There are probably 10,000 stars for every grain of sand on Earth, in the observable universe.
We know that there might be trillions of planets.
So where are all the aliens?
This is the Fermi Paradox.
If you want to know more about it, watch part one.
Here we look at possible solutions to the Fermi Paradox.
So will we be destroyed or does a glorious future await us?
Space travel is hard. Although possible, it's an enormous challenge to travel to other stars.
Massive amounts of materials have to be put into orbit and assembled.
A journey of maybe thousands of years needs to be survived by a population big enough to start from scratch.
And the planet might be not as hospitable as it seems from afar.
It was already extremely hard to set up a spaceship that could survive the trip.
An interstellar invasion might be impossible to pull off.
Also, consider time: the Universe is very old.
On Earth there's been life for at least 3.6 billion years.
Intelligent human life for about 250,000 years.
But only for about a century have we had the technology to communicate over great distances.
There might have been grand alien empires that stretched across thousands of systems
and existed for millions of years and we might just have missed them.
There might be grandiose ruins rotting away on distant worlds.
99% of all species on Earth have died out.
It's easy to argue that this will be our fate sooner or later.
Intelligent life may develop, spread over a few systems and die off, over and over again.
But galactic civilizations might never meet.
So maybe it's a unifying experience for life in the Universe to look at the stars and wonder "Where is everyone?"
But there is no reason to assume aliens are like us,
or that our logic applies to them.
It might just be that our means of communication are extremely primitive and outdated.
Imagine sitting in a house with a Morse code transmitter: you'd keep sending messages
but nobody would answer, and you would feel pretty lonely.
Maybe we're still undetectable for intelligent species
and we'll remain so until we learn to communicate properly.
And even if we met aliens we might be too different to be able to communicate with them in a meaningful way.
Imagine the smartest squirrel you can,
no matter how hard you try, you won't be able to explain our society to it.
After all, from the squirrel's perspective, a tree is all that a sophisticated intelligence like itself needs to survive.
So humans cutting down whole forests is madness; but we don't destroy forests because we hate squirrels.
We just want the resources.
The squirrel's wishes and the squirrel's survival are of no concern to us.
A Type 3 civilization in need of resources may treat us in a similar way.
They might just evaporate our oceans to make collecting whatever they need easier.
One of the aliens might think for a second "Oh, tiny little apes! They built really cute concrete structures, oh well now they're dead."
before activating warp speed.
But if there is a civilization out there that wants to eliminate other species,
it's far more likely that it will be motivated by culture rather than by economics.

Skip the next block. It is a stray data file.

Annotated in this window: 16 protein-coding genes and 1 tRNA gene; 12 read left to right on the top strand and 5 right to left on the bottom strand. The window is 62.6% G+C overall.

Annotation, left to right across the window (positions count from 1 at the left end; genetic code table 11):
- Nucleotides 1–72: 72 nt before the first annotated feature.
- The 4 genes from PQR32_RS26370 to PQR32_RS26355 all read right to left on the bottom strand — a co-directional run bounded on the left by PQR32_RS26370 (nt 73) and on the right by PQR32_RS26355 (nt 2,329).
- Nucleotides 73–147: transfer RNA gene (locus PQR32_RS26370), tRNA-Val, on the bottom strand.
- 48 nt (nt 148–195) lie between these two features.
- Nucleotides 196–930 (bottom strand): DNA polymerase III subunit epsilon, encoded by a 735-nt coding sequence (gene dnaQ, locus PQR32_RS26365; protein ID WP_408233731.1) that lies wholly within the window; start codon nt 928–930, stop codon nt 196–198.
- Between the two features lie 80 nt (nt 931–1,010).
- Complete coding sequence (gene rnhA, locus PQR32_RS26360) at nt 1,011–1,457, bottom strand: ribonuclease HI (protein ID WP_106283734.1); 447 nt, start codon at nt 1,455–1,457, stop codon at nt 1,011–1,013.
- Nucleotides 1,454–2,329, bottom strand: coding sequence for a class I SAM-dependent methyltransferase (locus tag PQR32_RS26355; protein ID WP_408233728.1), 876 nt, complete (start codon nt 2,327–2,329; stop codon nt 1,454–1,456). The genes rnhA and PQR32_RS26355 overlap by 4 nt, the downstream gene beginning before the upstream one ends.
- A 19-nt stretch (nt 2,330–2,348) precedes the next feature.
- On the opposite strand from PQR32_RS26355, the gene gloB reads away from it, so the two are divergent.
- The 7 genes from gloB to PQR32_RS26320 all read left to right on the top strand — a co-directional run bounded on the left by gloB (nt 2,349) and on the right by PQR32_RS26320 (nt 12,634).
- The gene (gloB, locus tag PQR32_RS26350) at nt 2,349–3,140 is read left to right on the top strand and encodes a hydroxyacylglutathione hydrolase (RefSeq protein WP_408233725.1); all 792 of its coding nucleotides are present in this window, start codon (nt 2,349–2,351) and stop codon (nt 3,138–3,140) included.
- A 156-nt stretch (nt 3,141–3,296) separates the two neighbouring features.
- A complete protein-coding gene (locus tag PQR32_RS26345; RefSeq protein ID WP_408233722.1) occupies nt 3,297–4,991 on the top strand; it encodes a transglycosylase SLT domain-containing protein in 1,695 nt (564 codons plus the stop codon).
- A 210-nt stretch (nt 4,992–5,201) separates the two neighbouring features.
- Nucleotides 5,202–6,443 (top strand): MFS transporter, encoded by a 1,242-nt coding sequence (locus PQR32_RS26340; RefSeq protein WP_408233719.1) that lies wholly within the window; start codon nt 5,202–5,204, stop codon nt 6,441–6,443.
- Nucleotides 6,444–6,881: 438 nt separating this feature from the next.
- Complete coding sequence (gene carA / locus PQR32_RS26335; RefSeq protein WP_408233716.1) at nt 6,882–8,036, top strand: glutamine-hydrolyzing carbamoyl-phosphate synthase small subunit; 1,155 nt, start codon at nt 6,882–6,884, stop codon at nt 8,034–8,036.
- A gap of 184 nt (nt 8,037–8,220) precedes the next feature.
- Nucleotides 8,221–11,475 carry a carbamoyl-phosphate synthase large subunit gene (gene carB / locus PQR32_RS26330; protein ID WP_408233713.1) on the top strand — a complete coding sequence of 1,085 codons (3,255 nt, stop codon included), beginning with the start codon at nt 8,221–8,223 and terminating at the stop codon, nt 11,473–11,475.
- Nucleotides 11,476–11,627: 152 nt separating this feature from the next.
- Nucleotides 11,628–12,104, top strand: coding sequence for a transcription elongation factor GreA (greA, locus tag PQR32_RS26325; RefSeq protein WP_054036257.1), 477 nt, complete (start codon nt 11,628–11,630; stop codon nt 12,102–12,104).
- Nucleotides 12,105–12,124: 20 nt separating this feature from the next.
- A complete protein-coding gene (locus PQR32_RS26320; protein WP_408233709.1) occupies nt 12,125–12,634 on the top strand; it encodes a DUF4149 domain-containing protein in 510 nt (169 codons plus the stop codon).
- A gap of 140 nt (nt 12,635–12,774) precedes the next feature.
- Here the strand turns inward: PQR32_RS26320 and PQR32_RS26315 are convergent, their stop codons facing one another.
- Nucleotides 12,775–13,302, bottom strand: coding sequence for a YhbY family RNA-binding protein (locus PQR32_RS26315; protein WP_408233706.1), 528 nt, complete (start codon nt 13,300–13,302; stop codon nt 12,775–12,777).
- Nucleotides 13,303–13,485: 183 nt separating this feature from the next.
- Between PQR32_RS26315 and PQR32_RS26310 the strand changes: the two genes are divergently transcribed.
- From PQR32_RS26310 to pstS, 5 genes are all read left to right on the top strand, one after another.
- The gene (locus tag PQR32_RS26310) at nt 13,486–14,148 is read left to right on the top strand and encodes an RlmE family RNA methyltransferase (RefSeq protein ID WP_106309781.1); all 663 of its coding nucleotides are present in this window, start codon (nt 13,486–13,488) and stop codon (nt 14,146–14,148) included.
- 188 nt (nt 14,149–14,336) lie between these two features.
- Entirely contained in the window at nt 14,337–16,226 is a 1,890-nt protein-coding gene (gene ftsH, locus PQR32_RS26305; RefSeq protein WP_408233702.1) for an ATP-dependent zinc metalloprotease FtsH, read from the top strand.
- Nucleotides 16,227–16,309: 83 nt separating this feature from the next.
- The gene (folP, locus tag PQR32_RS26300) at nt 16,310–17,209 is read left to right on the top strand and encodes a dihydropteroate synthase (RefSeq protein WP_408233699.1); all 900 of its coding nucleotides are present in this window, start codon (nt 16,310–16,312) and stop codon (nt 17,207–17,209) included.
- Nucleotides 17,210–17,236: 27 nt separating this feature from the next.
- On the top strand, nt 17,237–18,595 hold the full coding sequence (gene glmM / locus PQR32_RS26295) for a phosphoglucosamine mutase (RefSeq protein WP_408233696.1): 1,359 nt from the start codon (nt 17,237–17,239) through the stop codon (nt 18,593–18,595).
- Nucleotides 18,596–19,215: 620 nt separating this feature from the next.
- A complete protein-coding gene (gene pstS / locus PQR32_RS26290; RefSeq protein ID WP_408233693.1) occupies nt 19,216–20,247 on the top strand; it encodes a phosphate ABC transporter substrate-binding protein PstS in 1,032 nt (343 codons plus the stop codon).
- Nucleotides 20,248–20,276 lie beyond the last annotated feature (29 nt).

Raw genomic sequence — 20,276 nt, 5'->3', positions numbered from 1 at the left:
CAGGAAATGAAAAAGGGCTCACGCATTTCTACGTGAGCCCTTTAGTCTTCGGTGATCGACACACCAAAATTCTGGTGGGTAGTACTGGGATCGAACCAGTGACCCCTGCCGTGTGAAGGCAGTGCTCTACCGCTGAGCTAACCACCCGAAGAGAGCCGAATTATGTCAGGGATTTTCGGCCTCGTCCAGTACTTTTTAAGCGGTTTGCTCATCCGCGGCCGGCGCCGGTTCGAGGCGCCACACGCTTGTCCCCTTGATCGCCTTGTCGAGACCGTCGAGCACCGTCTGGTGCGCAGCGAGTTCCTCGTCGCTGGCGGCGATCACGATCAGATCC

And anyway it will be more effective to automate the process by constructing the perfect weapon,
a self replicating space probe made from nano-machines.
They operate on a molecular level: incredibly fast and deadly,
with the power to attack and dismantle anything in an instant.
You only need to give them four instructions.
One, find a planet with life.
Two, disassemble everything on this planet into its component parts.
Three, use the resources to build new space probes.
A doomsday machine like this could render a galaxy sterile in a few million years.
But why would you fly light years to gather resources or commit genocide?
The speed of light is actually... not very fast.
If someone could travel at the speed of light, it will still take 100,000 years to cross the milky way once,
and you'll probably travel way slower.
There might be way more enjoyable things than destroying civilizations and building empires.
An interesting concept is the Matrioshka Brain.
A mega-structure surrounding a star,
a computer of such computing power that an entire species could upload their consciousness and exist in a simulated universe.
Potentially, one could experience an eternity of pure ecstasies without ever being bored or sad, a perfect life.
If built around a red dwarf, this computer could be powered for up to ten trillion years.
Who would want to conquer the galaxy or make contact with other life forms, if this were an option?
All these solutions to the Fermi Paradox have one problem.
We don't know where the borders of technology are.
We could be close to the limit or nowhere near it.
And super technology awaits us,
granting us immortality, transporting us to other galaxies, elevating us to the level of gods.
One thing we do have to acknowledge is that we really don't know anything.
Humans have spent more than 90% of their existence as hunter-gatherers.
500 years ago we thought we were the center of the universe.
200 years ago we stopped using human labors as the main source of the energy.
30 years ago we had apocalyptic weapons pointed at each other because of political disagreements.
In the galactic time scale we are embryos.
We've come far, but still have a long way to go.
The mindset that we really are the center of the universe is still strong in humans,
so it's easy to make arrogant assumptions about life in the universe.
But in the end, there's only one way to find out, right?
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